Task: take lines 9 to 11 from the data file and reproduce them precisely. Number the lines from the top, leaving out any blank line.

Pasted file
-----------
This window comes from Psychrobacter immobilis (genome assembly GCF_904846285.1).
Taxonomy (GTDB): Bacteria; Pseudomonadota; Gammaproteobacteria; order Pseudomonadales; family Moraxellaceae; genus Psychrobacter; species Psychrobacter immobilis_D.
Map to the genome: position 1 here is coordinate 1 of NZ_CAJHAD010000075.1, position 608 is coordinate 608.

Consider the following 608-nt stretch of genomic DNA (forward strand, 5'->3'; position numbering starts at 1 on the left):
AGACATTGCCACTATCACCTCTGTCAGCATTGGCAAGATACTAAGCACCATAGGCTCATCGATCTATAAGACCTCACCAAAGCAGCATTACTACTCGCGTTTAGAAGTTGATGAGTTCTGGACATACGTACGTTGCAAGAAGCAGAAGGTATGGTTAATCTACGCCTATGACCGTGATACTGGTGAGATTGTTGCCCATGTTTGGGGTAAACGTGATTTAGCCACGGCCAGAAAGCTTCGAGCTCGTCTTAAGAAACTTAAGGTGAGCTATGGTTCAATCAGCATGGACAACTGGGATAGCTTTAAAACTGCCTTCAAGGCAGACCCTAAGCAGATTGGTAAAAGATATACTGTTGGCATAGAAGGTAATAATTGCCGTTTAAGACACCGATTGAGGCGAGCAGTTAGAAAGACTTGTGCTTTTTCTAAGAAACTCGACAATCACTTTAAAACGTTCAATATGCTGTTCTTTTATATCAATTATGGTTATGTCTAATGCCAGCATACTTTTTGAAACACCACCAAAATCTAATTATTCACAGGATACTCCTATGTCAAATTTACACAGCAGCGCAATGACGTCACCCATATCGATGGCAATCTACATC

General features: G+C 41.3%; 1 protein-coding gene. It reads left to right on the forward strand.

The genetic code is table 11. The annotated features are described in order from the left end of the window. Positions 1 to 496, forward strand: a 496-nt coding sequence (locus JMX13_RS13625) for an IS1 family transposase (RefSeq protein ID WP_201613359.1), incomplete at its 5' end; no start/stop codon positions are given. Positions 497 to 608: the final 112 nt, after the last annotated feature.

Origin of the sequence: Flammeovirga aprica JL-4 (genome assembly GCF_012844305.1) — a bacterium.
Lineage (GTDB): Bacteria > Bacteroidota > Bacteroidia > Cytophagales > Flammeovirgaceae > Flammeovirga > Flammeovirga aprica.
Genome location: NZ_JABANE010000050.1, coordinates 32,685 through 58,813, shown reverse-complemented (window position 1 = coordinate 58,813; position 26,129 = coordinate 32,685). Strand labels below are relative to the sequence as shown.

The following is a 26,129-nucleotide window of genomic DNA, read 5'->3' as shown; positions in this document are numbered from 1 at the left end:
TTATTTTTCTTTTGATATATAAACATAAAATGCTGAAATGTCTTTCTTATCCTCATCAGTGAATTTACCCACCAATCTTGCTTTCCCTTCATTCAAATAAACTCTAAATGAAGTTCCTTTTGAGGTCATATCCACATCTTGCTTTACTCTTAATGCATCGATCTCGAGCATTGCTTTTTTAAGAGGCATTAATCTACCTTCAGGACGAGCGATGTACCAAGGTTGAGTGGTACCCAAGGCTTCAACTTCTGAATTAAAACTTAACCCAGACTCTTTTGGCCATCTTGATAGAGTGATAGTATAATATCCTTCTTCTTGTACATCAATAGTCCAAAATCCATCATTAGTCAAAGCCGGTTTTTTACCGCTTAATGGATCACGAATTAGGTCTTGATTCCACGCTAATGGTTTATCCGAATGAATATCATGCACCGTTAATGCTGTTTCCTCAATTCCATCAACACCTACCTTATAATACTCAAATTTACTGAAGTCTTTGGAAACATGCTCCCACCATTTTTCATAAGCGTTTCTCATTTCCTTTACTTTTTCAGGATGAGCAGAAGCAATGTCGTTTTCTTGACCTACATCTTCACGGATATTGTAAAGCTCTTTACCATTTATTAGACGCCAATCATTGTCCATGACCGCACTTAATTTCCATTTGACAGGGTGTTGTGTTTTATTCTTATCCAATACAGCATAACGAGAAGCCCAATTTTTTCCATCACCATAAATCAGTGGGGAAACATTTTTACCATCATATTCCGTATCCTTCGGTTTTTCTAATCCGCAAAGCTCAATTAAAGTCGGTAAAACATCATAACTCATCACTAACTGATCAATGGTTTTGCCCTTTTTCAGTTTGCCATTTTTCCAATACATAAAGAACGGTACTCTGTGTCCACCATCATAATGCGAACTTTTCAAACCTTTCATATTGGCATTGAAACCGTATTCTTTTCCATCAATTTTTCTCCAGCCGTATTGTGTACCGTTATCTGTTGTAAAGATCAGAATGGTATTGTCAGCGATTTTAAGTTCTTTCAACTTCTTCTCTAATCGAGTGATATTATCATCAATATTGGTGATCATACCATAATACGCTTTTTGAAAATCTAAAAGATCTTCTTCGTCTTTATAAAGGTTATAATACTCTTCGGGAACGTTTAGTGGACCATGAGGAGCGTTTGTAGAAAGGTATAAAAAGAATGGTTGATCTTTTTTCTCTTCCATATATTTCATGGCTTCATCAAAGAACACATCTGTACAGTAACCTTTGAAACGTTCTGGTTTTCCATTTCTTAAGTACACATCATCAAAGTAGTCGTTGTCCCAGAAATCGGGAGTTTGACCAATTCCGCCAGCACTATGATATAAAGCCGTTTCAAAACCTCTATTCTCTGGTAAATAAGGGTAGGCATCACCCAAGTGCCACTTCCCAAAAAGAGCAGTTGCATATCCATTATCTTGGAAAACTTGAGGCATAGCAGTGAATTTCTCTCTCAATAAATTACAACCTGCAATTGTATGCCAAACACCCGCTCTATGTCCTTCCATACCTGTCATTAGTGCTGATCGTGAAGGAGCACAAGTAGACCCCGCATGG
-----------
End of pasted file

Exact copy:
Lineage (GTDB): Bacteria > Bacteroidota > Bacteroidia > Cytophagales > Flammeovirgaceae > Flammeovirga > Flammeovirga aprica.
Genome location: NZ_JABANE010000050.1, coordinates 32,685 through 58,813, shown reverse-complemented (window position 1 = coordinate 58,813; position 26,129 = coordinate 32,685). Strand labels below are relative to the sequence as shown.

The following is a 26,129-nucleotide window of genomic DNA, read 5'->3' as shown; positions in this document are numbered from 1 at the left end: